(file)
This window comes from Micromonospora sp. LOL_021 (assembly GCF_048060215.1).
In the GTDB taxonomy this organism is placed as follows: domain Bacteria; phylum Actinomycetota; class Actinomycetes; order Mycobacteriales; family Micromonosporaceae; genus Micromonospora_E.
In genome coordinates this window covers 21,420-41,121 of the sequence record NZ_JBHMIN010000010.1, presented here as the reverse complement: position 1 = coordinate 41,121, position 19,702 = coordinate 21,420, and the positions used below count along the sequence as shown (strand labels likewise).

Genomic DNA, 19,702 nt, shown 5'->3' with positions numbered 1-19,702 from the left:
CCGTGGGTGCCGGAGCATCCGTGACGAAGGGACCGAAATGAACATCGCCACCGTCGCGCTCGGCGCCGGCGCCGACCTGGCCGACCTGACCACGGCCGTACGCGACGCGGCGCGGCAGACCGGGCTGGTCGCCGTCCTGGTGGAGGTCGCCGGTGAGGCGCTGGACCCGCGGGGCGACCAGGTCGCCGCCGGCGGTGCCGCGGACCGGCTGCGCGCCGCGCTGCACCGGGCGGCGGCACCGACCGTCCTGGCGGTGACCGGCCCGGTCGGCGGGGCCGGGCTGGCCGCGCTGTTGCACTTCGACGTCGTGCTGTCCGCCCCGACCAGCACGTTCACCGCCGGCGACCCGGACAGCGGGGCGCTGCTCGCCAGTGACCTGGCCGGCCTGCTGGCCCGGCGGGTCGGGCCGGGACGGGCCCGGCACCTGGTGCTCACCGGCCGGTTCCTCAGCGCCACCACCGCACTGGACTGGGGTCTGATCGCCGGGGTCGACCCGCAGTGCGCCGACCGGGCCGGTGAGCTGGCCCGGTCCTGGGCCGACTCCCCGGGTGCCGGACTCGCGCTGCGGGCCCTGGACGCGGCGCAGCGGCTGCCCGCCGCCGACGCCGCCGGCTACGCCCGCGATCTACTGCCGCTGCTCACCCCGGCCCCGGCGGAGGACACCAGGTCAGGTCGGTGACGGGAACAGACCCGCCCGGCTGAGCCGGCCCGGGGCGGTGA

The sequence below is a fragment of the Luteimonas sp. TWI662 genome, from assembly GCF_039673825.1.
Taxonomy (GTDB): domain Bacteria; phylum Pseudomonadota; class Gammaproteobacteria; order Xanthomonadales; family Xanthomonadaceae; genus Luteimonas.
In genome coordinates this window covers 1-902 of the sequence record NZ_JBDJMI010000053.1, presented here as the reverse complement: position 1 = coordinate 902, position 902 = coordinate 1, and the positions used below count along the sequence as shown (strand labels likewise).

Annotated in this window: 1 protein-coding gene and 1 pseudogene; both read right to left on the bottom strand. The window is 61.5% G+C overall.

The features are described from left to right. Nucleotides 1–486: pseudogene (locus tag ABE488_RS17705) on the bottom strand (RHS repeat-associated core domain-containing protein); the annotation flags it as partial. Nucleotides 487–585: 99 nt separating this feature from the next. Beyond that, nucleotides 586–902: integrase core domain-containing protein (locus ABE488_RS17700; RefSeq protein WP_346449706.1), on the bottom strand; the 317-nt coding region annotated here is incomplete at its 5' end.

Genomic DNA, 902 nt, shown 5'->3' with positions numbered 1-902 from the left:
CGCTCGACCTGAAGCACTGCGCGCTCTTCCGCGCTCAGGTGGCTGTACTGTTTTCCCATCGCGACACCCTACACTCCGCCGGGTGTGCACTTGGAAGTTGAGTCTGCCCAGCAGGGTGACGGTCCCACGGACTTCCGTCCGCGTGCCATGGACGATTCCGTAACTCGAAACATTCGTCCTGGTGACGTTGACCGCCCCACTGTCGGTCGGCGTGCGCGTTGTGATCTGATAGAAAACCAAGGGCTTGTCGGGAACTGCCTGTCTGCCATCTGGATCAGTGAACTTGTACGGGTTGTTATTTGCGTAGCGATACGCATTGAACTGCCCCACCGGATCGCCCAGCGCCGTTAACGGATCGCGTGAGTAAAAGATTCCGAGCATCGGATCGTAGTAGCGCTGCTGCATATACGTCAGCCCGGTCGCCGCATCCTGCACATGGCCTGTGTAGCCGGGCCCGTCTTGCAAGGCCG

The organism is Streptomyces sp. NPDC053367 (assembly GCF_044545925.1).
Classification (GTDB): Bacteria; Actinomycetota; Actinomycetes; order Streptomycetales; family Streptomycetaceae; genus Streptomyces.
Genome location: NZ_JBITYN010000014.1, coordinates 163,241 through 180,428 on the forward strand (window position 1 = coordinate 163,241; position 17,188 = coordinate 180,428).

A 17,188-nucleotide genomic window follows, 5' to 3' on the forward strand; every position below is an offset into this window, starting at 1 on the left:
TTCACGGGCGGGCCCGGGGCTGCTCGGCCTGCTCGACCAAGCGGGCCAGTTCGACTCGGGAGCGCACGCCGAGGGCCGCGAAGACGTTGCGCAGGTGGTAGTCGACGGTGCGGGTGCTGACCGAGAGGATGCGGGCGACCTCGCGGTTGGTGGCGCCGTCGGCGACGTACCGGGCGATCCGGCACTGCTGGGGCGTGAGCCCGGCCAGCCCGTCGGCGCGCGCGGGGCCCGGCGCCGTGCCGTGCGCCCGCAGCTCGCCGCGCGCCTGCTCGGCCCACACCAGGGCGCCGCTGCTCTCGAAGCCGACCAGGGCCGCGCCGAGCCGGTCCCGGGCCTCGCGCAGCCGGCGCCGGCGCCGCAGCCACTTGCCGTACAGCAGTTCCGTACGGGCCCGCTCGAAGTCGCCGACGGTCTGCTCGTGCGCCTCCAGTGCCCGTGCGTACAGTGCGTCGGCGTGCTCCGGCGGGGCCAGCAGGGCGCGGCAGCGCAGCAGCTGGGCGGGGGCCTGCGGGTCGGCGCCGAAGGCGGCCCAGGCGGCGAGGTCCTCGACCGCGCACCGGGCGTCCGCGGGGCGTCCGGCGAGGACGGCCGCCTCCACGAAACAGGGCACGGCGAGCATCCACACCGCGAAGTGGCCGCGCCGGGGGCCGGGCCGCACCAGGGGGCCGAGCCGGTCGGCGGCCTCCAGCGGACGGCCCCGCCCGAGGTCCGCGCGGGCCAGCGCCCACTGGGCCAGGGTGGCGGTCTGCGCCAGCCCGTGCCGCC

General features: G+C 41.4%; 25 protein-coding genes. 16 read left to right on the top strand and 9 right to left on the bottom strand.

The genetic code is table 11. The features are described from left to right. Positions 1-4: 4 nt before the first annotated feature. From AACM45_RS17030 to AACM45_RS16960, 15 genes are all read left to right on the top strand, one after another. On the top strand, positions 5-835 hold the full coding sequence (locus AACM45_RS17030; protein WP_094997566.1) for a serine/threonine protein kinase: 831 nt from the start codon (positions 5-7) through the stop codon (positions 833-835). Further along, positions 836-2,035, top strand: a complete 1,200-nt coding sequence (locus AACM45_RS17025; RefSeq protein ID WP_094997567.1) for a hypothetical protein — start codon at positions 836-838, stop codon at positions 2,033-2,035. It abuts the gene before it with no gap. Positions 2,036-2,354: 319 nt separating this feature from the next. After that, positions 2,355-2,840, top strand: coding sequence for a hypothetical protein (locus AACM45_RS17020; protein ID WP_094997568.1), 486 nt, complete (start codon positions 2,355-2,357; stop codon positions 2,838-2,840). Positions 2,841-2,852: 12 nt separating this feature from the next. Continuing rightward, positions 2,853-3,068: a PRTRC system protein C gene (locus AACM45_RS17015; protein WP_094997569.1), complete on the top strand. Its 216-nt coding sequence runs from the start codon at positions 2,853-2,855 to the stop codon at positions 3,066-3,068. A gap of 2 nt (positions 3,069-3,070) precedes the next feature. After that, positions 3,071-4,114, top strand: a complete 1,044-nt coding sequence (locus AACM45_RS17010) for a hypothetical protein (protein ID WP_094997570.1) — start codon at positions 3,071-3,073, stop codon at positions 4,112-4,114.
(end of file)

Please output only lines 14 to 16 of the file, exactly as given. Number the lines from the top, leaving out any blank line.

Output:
Classification (GTDB): Bacteria; Actinomycetota; Actinomycetes; order Streptomycetales; family Streptomycetaceae; genus Streptomyces.
Genome location: NZ_JBITYN010000014.1, coordinates 163,241 through 180,428 on the forward strand (window position 1 = coordinate 163,241; position 17,188 = coordinate 180,428).

A 17,188-nucleotide genomic window follows, 5' to 3' on the forward strand; every position below is an offset into this window, starting at 1 on the left: